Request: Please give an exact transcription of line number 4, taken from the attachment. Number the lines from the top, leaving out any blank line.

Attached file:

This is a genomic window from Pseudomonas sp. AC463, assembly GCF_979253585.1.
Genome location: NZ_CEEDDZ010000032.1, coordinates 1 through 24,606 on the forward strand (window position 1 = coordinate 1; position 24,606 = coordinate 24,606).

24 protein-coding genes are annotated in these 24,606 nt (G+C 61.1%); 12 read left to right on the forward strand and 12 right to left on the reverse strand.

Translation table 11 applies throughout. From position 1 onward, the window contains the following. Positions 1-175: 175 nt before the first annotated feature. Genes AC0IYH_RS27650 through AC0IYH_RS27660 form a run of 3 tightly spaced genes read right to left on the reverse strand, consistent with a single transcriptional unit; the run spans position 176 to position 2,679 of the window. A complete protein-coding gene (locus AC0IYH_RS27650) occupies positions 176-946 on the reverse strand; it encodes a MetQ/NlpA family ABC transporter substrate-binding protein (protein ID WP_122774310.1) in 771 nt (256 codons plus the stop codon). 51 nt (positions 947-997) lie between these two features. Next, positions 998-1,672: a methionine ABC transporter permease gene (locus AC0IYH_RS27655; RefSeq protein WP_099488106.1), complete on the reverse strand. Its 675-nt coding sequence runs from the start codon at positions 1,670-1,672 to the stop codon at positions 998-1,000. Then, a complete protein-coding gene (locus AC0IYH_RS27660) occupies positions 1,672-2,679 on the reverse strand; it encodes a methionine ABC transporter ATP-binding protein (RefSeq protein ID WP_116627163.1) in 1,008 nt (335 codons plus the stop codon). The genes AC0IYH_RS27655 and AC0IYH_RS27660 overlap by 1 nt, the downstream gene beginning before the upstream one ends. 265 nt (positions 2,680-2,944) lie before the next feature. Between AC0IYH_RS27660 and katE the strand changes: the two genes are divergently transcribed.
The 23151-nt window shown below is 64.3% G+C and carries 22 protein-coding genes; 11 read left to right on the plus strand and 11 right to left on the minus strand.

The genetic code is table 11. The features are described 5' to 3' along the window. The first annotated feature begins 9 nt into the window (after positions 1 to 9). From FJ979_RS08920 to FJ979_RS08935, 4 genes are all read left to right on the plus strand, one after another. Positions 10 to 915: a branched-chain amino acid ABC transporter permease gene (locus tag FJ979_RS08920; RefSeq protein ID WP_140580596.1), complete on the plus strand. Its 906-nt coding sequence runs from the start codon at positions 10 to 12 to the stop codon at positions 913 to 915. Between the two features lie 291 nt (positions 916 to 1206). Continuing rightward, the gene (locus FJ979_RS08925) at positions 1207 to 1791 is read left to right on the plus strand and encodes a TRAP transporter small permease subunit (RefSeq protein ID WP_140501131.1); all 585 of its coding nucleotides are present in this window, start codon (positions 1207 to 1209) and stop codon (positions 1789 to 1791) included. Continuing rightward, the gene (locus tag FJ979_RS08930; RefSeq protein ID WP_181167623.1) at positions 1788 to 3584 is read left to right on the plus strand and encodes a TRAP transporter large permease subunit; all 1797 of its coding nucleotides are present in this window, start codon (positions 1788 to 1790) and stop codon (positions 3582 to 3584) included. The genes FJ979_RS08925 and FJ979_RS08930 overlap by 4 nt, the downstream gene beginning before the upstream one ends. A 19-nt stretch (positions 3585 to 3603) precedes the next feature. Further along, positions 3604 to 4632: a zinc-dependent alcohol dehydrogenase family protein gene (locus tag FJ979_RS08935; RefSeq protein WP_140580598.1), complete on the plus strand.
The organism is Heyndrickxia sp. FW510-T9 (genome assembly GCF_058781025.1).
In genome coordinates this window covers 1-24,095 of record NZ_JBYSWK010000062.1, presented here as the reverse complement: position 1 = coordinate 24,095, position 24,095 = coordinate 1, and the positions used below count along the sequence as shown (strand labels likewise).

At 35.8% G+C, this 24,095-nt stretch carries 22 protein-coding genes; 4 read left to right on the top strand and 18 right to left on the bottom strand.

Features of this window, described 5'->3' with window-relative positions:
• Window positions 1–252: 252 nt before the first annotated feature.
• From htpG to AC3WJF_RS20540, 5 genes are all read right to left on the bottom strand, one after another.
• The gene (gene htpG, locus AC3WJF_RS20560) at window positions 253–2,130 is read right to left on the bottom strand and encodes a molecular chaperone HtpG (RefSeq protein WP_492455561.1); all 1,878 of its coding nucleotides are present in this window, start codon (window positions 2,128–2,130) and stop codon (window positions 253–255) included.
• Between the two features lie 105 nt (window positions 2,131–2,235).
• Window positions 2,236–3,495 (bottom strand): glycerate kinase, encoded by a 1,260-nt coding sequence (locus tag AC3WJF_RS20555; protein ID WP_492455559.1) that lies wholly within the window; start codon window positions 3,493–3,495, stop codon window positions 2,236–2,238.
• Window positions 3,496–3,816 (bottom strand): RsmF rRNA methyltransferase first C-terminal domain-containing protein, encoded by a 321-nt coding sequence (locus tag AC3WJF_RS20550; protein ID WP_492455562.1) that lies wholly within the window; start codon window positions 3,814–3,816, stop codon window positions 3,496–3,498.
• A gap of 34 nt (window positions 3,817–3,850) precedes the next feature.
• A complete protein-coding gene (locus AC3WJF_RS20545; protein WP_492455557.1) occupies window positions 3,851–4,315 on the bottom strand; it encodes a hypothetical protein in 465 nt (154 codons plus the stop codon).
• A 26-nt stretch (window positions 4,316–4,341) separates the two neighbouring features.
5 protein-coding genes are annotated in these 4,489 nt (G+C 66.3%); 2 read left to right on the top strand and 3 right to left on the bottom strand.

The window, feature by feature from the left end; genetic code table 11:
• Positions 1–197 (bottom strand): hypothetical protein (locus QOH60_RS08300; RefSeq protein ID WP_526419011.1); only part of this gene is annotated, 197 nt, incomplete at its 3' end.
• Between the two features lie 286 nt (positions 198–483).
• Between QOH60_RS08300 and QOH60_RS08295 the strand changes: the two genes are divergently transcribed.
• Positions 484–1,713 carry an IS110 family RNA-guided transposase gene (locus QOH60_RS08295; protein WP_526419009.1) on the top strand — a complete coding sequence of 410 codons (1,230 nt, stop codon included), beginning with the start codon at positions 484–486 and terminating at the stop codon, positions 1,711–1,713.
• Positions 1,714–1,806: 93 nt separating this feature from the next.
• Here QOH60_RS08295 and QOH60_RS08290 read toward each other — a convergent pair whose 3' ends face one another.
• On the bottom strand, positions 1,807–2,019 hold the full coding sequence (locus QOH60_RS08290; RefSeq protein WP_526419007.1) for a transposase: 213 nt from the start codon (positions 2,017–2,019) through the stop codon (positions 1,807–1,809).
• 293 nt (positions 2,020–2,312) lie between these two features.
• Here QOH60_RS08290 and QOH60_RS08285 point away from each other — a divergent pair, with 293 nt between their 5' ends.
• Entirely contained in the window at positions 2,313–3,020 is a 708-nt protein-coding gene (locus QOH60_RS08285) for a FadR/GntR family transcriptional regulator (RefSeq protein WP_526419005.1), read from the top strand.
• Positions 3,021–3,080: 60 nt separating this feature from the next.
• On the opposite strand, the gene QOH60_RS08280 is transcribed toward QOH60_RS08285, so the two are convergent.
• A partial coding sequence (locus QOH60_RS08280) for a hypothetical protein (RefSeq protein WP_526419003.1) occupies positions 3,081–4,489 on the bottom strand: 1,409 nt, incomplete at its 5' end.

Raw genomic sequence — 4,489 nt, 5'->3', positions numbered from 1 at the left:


Translation table 11 applies throughout. From position 1 onward, the window contains the following. Positions 1-175: 175 nt before the first annotated feature. Genes AC0IYH_RS27650 through AC0IYH_RS27660 form a run of 3 tightly spaced genes read right to left on the reverse strand, consistent with a single transcriptional unit; the run spans position 176 to position 2,679 of the window. A complete protein-coding gene (locus AC0IYH_RS27650) occupies positions 176-946 on the reverse strand; it encodes a MetQ/NlpA family ABC transporter substrate-binding protein (protein ID WP_122774310.1) in 771 nt (256 codons plus the stop codon). 51 nt (positions 947-997) lie between these two features. Next, positions 998-1,672: a methionine ABC transporter permease gene (locus AC0IYH_RS27655; RefSeq protein WP_099488106.1), complete on the reverse strand. Its 675-nt coding sequence runs from the start codon at positions 1,670-1,672 to the stop codon at positions 998-1,000. Then, a complete protein-coding gene (locus AC0IYH_RS27660) occupies positions 1,672-2,679 on the reverse strand; it encodes a methionine ABC transporter ATP-binding protein (RefSeq protein ID WP_116627163.1) in 1,008 nt (335 codons plus the stop codon). The genes AC0IYH_RS27655 and AC0IYH_RS27660 overlap by 1 nt, the downstream gene beginning before the upstream one ends. 265 nt (positions 2,680-2,944) lie before the next feature. Between AC0IYH_RS27660 and katE the strand changes: the two genes are divergently transcribed.